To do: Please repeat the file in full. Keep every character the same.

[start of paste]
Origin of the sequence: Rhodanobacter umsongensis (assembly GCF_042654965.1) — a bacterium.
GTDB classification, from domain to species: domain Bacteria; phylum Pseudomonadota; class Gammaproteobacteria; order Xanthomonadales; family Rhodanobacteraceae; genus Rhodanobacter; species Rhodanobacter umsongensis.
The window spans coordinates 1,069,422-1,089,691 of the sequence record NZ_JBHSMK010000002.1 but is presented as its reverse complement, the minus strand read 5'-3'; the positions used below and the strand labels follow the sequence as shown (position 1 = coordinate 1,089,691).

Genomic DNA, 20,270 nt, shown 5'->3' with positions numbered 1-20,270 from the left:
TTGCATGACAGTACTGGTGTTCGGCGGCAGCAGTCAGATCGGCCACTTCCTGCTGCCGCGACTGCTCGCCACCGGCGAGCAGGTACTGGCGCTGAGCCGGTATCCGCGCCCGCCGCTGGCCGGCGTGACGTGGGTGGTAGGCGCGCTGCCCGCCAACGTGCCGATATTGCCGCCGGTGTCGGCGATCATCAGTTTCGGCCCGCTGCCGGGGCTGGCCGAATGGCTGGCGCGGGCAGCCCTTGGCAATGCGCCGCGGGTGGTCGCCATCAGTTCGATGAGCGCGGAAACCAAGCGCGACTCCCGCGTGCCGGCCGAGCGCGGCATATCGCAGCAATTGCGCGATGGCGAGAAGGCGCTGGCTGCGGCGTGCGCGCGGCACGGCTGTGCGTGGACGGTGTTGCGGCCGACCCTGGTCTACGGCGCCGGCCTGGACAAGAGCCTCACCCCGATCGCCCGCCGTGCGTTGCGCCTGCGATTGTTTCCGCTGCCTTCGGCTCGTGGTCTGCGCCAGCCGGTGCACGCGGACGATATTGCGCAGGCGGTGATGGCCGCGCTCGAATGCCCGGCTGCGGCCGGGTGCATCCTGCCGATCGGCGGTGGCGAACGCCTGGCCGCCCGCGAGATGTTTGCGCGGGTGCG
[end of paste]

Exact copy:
Origin of the sequence: Rhodanobacter umsongensis (assembly GCF_042654965.1) — a bacterium.
GTDB classification, from domain to species: domain Bacteria; phylum Pseudomonadota; class Gammaproteobacteria; order Xanthomonadales; family Rhodanobacteraceae; genus Rhodanobacter; species Rhodanobacter umsongensis.
The window spans coordinates 1,069,422-1,089,691 of the sequence record NZ_JBHSMK010000002.1 but is presented as its reverse complement, the minus strand read 5'-3'; the positions used below and the strand labels follow the sequence as shown (position 1 = coordinate 1,089,691).

Genomic DNA, 20,270 nt, shown 5'->3' with positions numbered 1-20,270 from the left:
TTGCATGACAGTACTGGTGTTCGGCGGCAGCAGTCAGATCGGCCACTTCCTGCTGCCGCGACTGCTCGCCACCGGCGAGCAGGTACTGGCGCTGAGCCGGTATCCGCGCCCGCCGCTGGCCGGCGTGACGTGGGTGGTAGGCGCGCTGCCCGCCAACGTGCCGATATTGCCGCCGGTGTCGGCGATCATCAGTTTCGGCCCGCTGCCGGGGCTGGCCGAATGGCTGGCGCGGGCAGCCCTTGGCAATGCGCCGCGGGTGGTCGCCATCAGTTCGATGAGCGCGGAAACCAAGCGCGACTCCCGCGTGCCGGCCGAGCGCGGCATATCGCAGCAATTGCGCGATGGCGAGAAGGCGCTGGCTGCGGCGTGCGCGCGGCACGGCTGTGCGTGGACGGTGTTGCGGCCGACCCTGGTCTACGGCGCCGGCCTGGACAAGAGCCTCACCCCGATCGCCCGCCGTGCGTTGCGCCTGCGATTGTTTCCGCTGCCTTCGGCTCGTGGTCTGCGCCAGCCGGTGCACGCGGACGATATTGCGCAGGCGGTGATGGCCGCGCTCGAATGCCCGGCTGCGGCCGGGTGCATCCTGCCGATCGGCGGTGGCGAACGCCTGGCCGCCCGCGAGATGTTTGCGCGGGTGCG